I was upset by the article for a different reason. As a (lesbian) Reconstructionist rabbi, who, like many of my colleagues, has been performing interfaith ceremonies for decades—even before I began performing (and writing about) marriage equality—I found the article very one sided. I worry that it left religiously mixed couples with the impression that they won’t be able to find liberal rabbis who will do their ceremonies, and that’s unfortunate for those of us who believe this is the right thing to do. Many liberal rabbis perform interfaith wedding ceremonies for the same reason as our non-performing counterparts. We believe that for the Jewish people to survive and thrive in America, we must be part of an open society. We can’t dictate to people with whom to fall in love, whether that has to do with gender or religion (or race or any other identity factor). What we can do is encourage people to find their place in Jewish life, and they are more likely to do that if we welcome them (and their partners of choice).
But even if I don’t think this is a good example, I do agree with your larger point. I’ve met many women clergy (Jewish and Christian) who would not call themselves feminist. They decided to go to seminary because of their love of their religious traditions, not thinking that living in a woman’s body should change how they relate to their traditions in any way. When I first encountered this phenomenon forty years ago I was shocked and dismayed. Now I don’t make any assumptions about feminist values, or the bodies in which they live.
I agree with you that we cannot rely on essentialist notions of identity. However, the lesbian couple in the New York Times article did so. They went to a female rabbi expecting to get married by her without a problem. In this sense, our feminist critique of essentialism is not as widely known as it could be.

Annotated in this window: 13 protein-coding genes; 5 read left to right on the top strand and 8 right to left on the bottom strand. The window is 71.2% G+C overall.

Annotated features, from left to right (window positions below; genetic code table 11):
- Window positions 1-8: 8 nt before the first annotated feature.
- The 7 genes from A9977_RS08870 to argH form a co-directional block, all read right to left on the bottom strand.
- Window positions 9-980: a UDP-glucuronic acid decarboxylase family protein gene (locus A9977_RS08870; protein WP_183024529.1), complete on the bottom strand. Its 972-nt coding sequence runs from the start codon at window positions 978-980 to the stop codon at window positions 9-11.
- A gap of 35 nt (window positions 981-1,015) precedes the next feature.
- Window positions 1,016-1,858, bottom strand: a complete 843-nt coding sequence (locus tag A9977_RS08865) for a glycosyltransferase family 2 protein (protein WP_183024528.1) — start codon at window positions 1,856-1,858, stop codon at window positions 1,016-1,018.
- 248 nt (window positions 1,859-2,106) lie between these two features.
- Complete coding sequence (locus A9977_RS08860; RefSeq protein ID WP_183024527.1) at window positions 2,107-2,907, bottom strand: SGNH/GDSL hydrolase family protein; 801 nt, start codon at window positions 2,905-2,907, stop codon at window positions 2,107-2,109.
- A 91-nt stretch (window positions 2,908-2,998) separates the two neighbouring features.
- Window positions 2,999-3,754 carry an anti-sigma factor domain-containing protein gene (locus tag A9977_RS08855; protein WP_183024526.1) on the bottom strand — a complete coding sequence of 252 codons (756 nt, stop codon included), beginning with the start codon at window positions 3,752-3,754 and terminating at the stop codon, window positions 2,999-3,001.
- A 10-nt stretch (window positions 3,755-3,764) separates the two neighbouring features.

I wonder about the strategies we should use in order to get the point across that feminist politics is not automatically found in female bodies, perhaps especially not when those bodies function in positions of power, status, and authority. People get confused about this crucial point. And they do not only get confused but more than enough people in power, status, and authority take advantage of essentialism to advance conservative politics and to marginalize progressive positions even further.
It seems to me that Mark Oppenheimer, the author of the New York Times article, did the latter. I am glad you sent him an email message. What do you think about his response?
I hadn’t thought about why the couple went to a woman rabbi; you’re right that making assumptions about what people believe based on the bodies they inhabit is so very problematic.
When I complained to Mark (whose regular Saturday religion columns I really look forward to because I almost always find them smart and well-researched) about only highlighting the rabbis who won’t do interfaith same-sex marriages and only mentioning in passing the ones who do, he responded tersely acknowledging he should have been clearer. I would love to see him go one step further and devote a column to the liberal rabbis who have the courage to challenge the fears of the Jewish community and support people like the couple in the article.
The truth is that lots of us would be thrilled to do their ceremony, and more than one rabbi has already contacted the couple via social media to offer their services. So in the end, perhaps the article did some good after all!